--------------------

Before you add salt, do the following.
Wipe the inside of the glass down with a clean fish sponge. This removes the biofilm on the glass and the biofilm will contain lots of harmful bacteria, fungus, protozoans and various other microscopic life forms.

Do a 75% water change and gravel clean the substrate. The water change and gravel cleaning will reduce the number of disease organisms in the water and provide a cleaner environment for the fish to recover in. It also removes a lot of the gunk and this means any medication can work on treating the fish instead of being wasted killing the pathogens in the gunk.
Make sure any new water is free of chlorine/ chloramine before it is added to the tank.

Clean the filter if it hasn't been done in the last 2 weeks. However, if the filter is less than 6 weeks old, do not clean it. Wash the filter materials/ media in a bucket of tank water and re-use the media. Tip the bucket of dirty water on the garden/ lawn. Cleaning the filter means less gunk and cleaner water with fewer pathogens so any medication (if needed) will work more effectively on the fish.

Increase surface turbulence/ aeration to maximise the dissolved oxygen in the water.

--------------------

SALT
You can add rock salt (often sold as aquarium salt), swimming pool salt, or any non iodised salt (sodium chloride) to the aquarium at the dose rate of 1 heaped tablespoon per 20 litres (5 gallons) of water. If there is no improvement after 48 hours you can double that dose rate so there is 2 heaped tablespoons of salt per 20 litres.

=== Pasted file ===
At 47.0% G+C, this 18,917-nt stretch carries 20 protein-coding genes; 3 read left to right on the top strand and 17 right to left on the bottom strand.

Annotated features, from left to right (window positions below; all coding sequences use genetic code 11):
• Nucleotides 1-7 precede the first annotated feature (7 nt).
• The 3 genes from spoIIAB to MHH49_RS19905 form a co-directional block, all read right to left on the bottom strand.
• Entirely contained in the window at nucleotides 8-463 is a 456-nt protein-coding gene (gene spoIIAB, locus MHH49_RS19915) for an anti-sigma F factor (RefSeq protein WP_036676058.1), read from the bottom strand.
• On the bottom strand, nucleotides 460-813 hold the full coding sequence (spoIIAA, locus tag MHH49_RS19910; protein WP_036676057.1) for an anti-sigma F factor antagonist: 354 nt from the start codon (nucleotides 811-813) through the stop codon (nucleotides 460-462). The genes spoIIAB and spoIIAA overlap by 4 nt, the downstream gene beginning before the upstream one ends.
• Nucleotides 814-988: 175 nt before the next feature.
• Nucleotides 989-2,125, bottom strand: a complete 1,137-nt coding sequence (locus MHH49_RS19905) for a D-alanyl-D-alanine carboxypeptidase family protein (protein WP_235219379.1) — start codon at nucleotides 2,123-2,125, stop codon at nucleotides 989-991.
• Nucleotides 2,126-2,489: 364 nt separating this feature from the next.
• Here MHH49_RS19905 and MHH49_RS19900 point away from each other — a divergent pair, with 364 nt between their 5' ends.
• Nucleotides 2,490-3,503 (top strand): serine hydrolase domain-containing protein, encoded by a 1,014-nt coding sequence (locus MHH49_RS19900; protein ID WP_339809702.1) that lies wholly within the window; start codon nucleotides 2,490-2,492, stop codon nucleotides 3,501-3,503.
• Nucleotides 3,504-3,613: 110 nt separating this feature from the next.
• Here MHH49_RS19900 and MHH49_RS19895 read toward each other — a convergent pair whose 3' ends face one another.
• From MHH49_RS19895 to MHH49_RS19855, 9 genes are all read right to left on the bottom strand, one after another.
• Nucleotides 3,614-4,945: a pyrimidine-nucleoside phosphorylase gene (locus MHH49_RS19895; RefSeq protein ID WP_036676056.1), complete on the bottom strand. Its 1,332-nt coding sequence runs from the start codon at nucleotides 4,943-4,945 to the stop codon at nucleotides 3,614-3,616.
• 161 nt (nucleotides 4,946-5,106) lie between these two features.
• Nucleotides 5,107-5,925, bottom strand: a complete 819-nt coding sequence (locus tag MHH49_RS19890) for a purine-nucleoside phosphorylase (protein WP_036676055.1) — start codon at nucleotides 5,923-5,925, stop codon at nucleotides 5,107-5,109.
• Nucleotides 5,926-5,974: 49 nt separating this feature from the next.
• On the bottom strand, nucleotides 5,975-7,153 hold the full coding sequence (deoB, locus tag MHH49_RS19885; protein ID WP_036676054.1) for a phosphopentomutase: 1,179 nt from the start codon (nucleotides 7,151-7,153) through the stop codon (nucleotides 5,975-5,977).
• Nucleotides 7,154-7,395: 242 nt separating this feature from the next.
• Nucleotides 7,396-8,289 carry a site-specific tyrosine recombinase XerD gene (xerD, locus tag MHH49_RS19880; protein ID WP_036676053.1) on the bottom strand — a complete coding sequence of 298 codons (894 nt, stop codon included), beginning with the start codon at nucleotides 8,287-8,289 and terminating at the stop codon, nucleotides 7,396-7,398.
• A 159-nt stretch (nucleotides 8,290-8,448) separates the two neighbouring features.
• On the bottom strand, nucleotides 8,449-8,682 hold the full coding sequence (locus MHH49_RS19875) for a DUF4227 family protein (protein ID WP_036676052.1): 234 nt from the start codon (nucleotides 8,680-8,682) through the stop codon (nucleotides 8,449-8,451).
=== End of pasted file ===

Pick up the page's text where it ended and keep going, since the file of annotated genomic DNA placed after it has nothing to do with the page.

If you only have livebearers (guppies, platies, swordtails, mollies), goldfish or rainbowfish in the tank you can double that dose rate, so you would add 2 heaped tablespoons per 20 litres and if there is no improvement after 48 hours, then increase it so there is a total of 4 heaped tablespoons of salt per 20 litres.

Keep the salt level like this for at least 2 weeks but no longer than 4 weeks otherwise kidney damage can occur. Kidney damage is more likely to occur in fish from soft water (tetras, Corydoras, angelfish, Bettas & gouramis, loaches) that are exposed to high levels of salt for an extended period of time, and is not an issue with livebearers, rainbowfish or other salt tolerant species.

The salt will not affect the beneficial filter bacteria but the higher dose rate (4 heaped tablespoons per 20 litres) will affect some plants and some snails. The lower dose rate (1-2 heaped tablespoons per 20 litres) will not affect fish, plants, shrimp or snails.

After you use salt and the fish have recovered, you do a 10% water change each day for a week using only fresh water that has been dechlorinated. Then do a 20% water change each day for a week. Then you can do bigger water changes after that. This dilutes the salt out of the tank slowly so it doesn't harm the fish.

If you do water changes while using salt, you need to treat the new water with salt before adding it to the tank. This will keep the salt level stable in the tank and minimise stress on the fish.